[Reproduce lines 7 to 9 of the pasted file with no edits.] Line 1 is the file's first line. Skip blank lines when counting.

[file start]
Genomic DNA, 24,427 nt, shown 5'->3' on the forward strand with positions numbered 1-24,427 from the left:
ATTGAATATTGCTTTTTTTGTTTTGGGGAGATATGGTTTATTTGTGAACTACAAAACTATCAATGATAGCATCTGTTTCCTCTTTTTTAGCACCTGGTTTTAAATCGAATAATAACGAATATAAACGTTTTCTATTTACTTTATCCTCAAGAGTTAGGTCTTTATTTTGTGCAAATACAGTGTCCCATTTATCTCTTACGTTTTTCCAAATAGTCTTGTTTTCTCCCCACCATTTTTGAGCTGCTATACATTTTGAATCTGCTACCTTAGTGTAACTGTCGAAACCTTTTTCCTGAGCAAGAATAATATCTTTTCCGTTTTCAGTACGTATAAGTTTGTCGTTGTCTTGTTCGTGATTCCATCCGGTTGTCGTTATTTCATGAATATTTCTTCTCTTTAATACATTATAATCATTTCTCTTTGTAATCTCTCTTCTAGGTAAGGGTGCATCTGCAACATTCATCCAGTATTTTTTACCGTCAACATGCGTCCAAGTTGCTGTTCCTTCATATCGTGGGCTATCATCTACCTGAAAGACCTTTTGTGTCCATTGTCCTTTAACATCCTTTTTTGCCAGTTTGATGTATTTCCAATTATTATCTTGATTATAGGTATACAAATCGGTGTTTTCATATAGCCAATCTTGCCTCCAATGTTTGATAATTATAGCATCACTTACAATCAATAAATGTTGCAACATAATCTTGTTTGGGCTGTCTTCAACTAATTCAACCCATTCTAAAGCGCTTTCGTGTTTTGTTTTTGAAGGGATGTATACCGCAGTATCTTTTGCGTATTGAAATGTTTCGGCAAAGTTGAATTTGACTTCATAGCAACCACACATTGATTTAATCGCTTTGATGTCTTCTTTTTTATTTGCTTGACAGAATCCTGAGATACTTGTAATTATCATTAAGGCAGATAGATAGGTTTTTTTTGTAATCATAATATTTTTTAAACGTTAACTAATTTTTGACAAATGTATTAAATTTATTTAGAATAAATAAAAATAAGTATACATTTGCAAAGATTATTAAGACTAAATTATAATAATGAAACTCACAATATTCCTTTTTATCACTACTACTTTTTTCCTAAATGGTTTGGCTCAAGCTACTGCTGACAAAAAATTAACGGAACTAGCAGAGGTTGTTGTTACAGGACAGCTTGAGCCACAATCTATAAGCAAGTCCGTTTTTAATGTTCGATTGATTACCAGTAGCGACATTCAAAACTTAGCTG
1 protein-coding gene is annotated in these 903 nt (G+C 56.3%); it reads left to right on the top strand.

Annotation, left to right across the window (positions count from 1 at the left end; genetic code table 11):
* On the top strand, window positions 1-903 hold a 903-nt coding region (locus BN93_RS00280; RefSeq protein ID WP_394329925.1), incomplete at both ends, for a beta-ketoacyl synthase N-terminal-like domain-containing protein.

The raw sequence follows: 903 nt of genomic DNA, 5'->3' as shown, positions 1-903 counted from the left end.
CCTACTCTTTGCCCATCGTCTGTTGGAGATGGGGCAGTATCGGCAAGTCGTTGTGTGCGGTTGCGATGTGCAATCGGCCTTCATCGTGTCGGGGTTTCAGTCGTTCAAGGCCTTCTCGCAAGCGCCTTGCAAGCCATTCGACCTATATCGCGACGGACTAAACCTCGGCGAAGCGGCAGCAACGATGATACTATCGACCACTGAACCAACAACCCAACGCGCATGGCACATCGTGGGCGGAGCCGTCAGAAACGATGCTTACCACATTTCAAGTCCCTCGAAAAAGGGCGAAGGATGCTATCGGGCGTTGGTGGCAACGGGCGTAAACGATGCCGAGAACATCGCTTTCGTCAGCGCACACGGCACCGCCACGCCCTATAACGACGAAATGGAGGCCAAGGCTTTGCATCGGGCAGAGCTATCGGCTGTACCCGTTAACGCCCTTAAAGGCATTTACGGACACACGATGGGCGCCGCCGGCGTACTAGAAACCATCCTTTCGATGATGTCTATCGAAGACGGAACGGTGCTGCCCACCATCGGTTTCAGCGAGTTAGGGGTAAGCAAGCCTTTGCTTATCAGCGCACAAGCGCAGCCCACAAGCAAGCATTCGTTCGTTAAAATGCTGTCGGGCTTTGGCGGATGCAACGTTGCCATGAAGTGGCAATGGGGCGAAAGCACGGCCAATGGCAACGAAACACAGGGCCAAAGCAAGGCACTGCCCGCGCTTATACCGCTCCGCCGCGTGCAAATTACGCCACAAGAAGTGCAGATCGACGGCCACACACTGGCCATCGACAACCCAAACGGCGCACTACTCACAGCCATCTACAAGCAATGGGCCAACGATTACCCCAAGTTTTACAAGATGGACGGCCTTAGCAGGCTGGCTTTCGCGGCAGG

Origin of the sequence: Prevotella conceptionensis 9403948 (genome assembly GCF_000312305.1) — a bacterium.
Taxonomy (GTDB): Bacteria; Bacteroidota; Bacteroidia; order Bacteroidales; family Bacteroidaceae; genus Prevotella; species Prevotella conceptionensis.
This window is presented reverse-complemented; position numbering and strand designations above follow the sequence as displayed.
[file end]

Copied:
CCTACTCTTTGCCCATCGTCTGTTGGAGATGGGGCAGTATCGGCAAGTCGTTGTGTGCGGTTGCGATGTGCAATCGGCCTTCATCGTGTCGGGGTTTCAGTCGTTCAAGGCCTTCTCGCAAGCGCCTTGCAAGCCATTCGACCTATATCGCGACGGACTAAACCTCGGCGAAGCGGCAGCAACGATGATACTATCGACCACTGAACCAACAACCCAACGCGCATGGCACATCGTGGGCGGAGCCGTCAGAAACGATGCTTACCACATTTCAAGTCCCTCGAAAAAGGGCGAAGGATGCTATCGGGCGTTGGTGGCAACGGGCGTAAACGATGCCGAGAACATCGCTTTCGTCAGCGCACACGGCACCGCCACGCCCTATAACGACGAAATGGAGGCCAAGGCTTTGCATCGGGCAGAGCTATCGGCTGTACCCGTTAACGCCCTTAAAGGCATTTACGGACACACGATGGGCGCCGCCGGCGTACTAGAAACCATCCTTTCGATGATGTCTATCGAAGACGGAACGGTGCTGCCCACCATCGGTTTCAGCGAGTTAGGGGTAAGCAAGCCTTTGCTTATCAGCGCACAAGCGCAGCCCACAAGCAAGCATTCGTTCGTTAAAATGCTGTCGGGCTTTGGCGGATGCAACGTTGCCATGAAGTGGCAATGGGGCGAAAGCACGGCCAATGGCAACGAAACACAGGGCCAAAGCAAGGCACTGCCCGCGCTTATACCGCTCCGCCGCGTGCAAATTACGCCACAAGAAGTGCAGATCGACGGCCACACACTGGCCATCGACAACCCAAACGGCGCACTACTCACAGCCATCTACAAGCAATGGGCCAACGATTACCCCAAGTTTTACAAGATGGACGGCCTTAGCAGGCTGGCTTTCGCGGCAGG

Origin of the sequence: Prevotella conceptionensis 9403948 (genome assembly GCF_000312305.1) — a bacterium.
Taxonomy (GTDB): Bacteria; Bacteroidota; Bacteroidia; order Bacteroidales; family Bacteroidaceae; genus Prevotella; species Prevotella conceptionensis.